In 2012, University of North Carolina researchers looked at data collected since the 1960s on activity habits. Then, they projected those trends to 2030.(5) In 1965, the prevalence of American blue-collar jobs encouraged a high level of physical activity. As industrial jobs petered out, activity levels have dropped.
HFE Ignores Sedentary Health Risks!
Ergonomic chairs for the deskwork era have features to enable seated movement. For example, the Herman Miller Aeron has an elaborate synchronous tilt. When you lean back, the seat tilts up. When you lean forward, it tilts down.
Fancy tilting appears to be the only answer ergonomic science has for sedentary issues. In fact, the 5th Edition Handbook ignores sedentary health risks. In its 1603 pages, the word ‘sedentary’ is only mentioned six times!
Keep in mind that the point of the Handbook is to encourage tech use, not lessen it. For sedentary remedies, we must look beyond ergonomic science. Luckily, the rise of esports performance science has picked up the slack.
From an esports performance perspective, the antidote to ubiquitous computing is not a fancy tilting chair. Rather, it’s a healthy lifestyle that includes regular exercise. That’s the consensus opinion from leading esports therapists we’ve spoken to.
For example, Dr. William Duncan solves the issue in two sentences: “To counteract sedentary effects, do 60-75 minutes of moderate-intensity daily exercise. This will boost your metabolism, immune system, digestive function and ultimately strengthen your heart and lungs.”
Intensive Human-Machine Interaction
In a full-blown information age, HFE has no choice but to ignore sedentary issues. Instead, it must position humans to manage massive flows of information. Human Factors and Ergonomics methods must adapt as technology does.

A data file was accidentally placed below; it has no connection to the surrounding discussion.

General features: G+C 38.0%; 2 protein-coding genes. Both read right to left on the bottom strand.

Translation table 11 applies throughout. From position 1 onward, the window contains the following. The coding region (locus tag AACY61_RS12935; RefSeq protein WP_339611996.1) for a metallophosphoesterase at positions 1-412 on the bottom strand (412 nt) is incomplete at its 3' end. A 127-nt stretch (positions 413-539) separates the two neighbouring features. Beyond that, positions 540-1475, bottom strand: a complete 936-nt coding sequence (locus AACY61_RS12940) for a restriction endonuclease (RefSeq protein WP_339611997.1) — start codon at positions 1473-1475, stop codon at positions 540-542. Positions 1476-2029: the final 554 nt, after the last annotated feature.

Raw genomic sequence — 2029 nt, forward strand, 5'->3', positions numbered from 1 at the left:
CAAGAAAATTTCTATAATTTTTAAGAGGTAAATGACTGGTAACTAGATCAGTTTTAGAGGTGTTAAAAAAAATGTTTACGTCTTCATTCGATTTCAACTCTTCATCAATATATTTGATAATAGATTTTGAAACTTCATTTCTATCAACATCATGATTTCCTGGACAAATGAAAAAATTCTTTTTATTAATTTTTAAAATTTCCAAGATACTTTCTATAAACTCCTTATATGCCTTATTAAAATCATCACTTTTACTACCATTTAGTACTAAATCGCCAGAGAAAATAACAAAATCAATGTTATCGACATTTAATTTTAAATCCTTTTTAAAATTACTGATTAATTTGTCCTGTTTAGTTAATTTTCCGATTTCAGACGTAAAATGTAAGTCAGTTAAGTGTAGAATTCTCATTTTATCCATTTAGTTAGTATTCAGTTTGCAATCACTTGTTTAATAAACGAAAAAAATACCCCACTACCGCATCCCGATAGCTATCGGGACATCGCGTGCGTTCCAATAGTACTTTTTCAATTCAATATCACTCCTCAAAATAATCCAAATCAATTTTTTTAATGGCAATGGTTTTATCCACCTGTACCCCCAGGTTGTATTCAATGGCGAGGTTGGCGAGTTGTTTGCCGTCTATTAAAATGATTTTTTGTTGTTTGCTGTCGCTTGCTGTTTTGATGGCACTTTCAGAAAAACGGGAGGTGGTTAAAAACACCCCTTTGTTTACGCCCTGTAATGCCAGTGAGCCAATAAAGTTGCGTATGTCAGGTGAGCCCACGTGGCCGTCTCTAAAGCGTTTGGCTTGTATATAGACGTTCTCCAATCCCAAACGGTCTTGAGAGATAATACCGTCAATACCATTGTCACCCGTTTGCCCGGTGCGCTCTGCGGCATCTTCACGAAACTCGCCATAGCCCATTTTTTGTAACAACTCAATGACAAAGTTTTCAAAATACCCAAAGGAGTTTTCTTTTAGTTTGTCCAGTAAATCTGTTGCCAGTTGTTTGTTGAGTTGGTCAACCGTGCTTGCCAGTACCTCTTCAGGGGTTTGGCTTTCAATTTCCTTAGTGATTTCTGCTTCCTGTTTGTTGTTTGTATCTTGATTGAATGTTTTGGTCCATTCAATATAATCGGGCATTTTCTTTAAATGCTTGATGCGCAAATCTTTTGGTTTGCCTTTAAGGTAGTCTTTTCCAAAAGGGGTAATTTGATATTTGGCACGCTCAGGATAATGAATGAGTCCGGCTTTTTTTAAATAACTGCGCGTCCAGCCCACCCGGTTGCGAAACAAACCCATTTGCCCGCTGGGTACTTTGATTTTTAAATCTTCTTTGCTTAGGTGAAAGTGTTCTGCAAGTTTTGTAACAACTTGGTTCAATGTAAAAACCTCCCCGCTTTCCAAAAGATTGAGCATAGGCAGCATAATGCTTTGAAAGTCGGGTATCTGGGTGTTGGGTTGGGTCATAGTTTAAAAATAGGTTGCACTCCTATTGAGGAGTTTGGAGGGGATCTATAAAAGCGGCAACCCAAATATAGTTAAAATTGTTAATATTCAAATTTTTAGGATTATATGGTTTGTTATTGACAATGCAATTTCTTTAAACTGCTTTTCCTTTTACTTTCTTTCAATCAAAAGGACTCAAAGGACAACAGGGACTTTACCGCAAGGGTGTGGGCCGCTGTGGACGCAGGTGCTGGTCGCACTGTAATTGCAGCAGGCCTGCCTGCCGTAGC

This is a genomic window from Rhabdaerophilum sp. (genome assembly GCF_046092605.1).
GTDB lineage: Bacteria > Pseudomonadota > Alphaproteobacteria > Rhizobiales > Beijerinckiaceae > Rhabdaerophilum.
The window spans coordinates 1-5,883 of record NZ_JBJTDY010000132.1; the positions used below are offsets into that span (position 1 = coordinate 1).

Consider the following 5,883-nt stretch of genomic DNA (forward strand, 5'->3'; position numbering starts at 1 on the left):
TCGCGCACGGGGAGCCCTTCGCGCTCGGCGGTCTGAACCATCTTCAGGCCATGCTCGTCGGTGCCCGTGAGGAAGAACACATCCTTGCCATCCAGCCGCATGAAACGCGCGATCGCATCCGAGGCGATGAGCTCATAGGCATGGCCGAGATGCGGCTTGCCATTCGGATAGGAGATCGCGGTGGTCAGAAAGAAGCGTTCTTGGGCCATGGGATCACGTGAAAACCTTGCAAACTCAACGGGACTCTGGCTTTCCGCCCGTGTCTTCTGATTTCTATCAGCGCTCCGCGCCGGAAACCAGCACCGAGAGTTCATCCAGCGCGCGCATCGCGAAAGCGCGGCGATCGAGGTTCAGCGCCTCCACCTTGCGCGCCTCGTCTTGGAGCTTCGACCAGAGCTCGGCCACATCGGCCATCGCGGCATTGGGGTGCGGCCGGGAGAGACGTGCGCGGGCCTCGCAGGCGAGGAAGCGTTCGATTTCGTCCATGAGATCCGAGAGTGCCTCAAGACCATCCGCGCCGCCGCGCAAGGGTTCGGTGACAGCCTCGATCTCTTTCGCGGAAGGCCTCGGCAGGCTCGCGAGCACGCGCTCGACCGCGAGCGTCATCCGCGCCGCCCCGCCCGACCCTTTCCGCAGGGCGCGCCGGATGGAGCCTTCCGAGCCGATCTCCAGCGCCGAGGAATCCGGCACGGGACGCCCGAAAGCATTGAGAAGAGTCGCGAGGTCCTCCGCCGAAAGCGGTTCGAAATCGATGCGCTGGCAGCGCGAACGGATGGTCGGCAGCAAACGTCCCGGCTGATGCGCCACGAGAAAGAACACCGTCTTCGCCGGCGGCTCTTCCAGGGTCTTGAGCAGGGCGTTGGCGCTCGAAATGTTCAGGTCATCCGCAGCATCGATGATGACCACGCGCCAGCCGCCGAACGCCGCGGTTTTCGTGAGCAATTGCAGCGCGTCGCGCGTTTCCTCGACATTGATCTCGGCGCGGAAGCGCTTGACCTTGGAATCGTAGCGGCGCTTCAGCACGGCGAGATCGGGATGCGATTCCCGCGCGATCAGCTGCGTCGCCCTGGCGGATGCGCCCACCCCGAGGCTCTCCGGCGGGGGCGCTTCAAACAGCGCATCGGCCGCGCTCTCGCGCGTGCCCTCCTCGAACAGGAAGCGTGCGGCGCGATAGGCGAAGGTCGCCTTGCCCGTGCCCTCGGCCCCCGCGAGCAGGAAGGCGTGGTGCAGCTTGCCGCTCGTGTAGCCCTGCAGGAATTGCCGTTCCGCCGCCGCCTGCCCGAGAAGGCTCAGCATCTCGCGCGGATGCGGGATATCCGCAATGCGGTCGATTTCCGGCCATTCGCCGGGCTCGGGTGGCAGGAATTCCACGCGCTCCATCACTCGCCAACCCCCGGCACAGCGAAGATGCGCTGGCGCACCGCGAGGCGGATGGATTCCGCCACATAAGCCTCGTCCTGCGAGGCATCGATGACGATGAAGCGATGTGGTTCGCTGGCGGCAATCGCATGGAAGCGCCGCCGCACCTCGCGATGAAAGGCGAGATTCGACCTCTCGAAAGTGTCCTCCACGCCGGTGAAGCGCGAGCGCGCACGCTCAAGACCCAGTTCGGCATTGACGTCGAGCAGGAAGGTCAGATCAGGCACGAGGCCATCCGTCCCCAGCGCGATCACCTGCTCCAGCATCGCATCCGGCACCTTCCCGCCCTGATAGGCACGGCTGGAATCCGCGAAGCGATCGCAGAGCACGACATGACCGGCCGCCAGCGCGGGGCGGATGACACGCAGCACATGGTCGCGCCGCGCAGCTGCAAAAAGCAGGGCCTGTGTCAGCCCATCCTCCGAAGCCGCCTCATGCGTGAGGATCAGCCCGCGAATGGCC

Examples of evolving HFE right now:
- Virtual, Augmented, and Mixed Reality: VAMR devices let human operators control robots in remote environments. At present, the biggest HFE challenge is dealing with latency issues.
- Robot operation: human operators must often manage robots that take over human labor (like farming robots). Modern HFE studies how robots change the nature of human tasks. Then, it looks at human performance issues as a result of novel task sets.
- Managing robot swarms: progress in AI and autonomy-related fields has made it feasible for humans to operate more than one robot at a time. Such robots are used in construction, search & rescue, and military missions. In this scenario, HFE studies multitasking potential and multi-robot control feasibility.
Ubiquitous Computing Workstations
Smart objects in a ubiquitous computing era will need interfaces that move beyond the classic desk, keyboard, and monitor formula(6). An appropriate workstation should be able to adapt as new technologies emerge.
Here are two early examples that are both designed to ergonomically enhance human-computer interactions:
Razer Sophia Workstation
To kick off 2022, Razer released the Sophia: the world’s first modular desk. It has a built-in 65″ or 75″ ultra-thin OLED display, integrated (upgradeable) CPU & GPU, and hot-swappable magnetic modules.